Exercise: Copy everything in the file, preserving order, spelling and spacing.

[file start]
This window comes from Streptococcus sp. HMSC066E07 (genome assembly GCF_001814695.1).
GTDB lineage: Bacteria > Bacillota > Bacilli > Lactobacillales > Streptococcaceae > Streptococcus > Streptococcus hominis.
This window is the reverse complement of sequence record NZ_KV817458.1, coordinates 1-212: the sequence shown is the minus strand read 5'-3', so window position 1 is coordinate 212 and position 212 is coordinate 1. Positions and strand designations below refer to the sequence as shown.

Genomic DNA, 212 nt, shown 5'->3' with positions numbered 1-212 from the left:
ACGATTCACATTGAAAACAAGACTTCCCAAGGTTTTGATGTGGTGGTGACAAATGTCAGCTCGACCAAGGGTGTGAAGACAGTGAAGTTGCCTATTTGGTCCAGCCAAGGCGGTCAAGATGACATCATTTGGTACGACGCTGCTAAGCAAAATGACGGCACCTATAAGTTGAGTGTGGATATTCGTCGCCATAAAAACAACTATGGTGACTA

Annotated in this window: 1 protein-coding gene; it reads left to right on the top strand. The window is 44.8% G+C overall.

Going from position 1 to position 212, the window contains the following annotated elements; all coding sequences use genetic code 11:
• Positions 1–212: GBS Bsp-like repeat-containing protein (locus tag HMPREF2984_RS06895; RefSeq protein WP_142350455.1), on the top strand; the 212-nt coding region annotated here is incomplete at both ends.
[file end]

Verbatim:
This window comes from Streptococcus sp. HMSC066E07 (genome assembly GCF_001814695.1).
GTDB lineage: Bacteria > Bacillota > Bacilli > Lactobacillales > Streptococcaceae > Streptococcus > Streptococcus hominis.
This window is the reverse complement of sequence record NZ_KV817458.1, coordinates 1-212: the sequence shown is the minus strand read 5'-3', so window position 1 is coordinate 212 and position 212 is coordinate 1. Positions and strand designations below refer to the sequence as shown.

Genomic DNA, 212 nt, shown 5'->3' with positions numbered 1-212 from the left:
ACGATTCACATTGAAAACAAGACTTCCCAAGGTTTTGATGTGGTGGTGACAAATGTCAGCTCGACCAAGGGTGTGAAGACAGTGAAGTTGCCTATTTGGTCCAGCCAAGGCGGTCAAGATGACATCATTTGGTACGACGCTGCTAAGCAAAATGACGGCACCTATAAGTTGAGTGTGGATATTCGTCGCCATAAAAACAACTATGGTGACTA

Annotated in this window: 1 protein-coding gene; it reads left to right on the top strand. The window is 44.8% G+C overall.

Going from position 1 to position 212, the window contains the following annotated elements; all coding sequences use genetic code 11:
• Positions 1–212: GBS Bsp-like repeat-containing protein (locus tag HMPREF2984_RS06895; RefSeq protein WP_142350455.1), on the top strand; the 212-nt coding region annotated here is incomplete at both ends.